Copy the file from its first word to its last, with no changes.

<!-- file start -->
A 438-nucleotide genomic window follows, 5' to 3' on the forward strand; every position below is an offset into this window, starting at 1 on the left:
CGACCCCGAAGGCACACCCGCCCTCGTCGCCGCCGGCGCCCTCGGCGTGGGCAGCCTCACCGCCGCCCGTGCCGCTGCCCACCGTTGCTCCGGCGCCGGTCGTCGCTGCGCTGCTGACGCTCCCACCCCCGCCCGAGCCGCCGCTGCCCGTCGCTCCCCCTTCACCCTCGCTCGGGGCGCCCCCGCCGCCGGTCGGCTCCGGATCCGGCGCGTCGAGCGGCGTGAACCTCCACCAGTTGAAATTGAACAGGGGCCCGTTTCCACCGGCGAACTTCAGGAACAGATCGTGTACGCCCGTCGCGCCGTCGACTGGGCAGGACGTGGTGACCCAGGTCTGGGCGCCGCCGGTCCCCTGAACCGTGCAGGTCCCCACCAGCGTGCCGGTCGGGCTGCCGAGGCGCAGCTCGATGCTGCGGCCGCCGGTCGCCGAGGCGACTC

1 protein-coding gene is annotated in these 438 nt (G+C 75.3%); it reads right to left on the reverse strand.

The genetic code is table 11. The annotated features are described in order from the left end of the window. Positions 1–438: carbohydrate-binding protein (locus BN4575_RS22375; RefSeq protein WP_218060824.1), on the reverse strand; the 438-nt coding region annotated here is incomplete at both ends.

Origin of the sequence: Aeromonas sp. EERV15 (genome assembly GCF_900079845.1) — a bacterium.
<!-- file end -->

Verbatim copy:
A 438-nucleotide genomic window follows, 5' to 3' on the forward strand; every position below is an offset into this window, starting at 1 on the left:
CGACCCCGAAGGCACACCCGCCCTCGTCGCCGCCGGCGCCCTCGGCGTGGGCAGCCTCACCGCCGCCCGTGCCGCTGCCCACCGTTGCTCCGGCGCCGGTCGTCGCTGCGCTGCTGACGCTCCCACCCCCGCCCGAGCCGCCGCTGCCCGTCGCTCCCCCTTCACCCTCGCTCGGGGCGCCCCCGCCGCCGGTCGGCTCCGGATCCGGCGCGTCGAGCGGCGTGAACCTCCACCAGTTGAAATTGAACAGGGGCCCGTTTCCACCGGCGAACTTCAGGAACAGATCGTGTACGCCCGTCGCGCCGTCGACTGGGCAGGACGTGGTGACCCAGGTCTGGGCGCCGCCGGTCCCCTGAACCGTGCAGGTCCCCACCAGCGTGCCGGTCGGGCTGCCGAGGCGCAGCTCGATGCTGCGGCCGCCGGTCGCCGAGGCGACTC

1 protein-coding gene is annotated in these 438 nt (G+C 75.3%); it reads right to left on the reverse strand.

The genetic code is table 11. The annotated features are described in order from the left end of the window. Positions 1–438: carbohydrate-binding protein (locus BN4575_RS22375; RefSeq protein WP_218060824.1), on the reverse strand; the 438-nt coding region annotated here is incomplete at both ends.

Origin of the sequence: Aeromonas sp. EERV15 (genome assembly GCF_900079845.1) — a bacterium.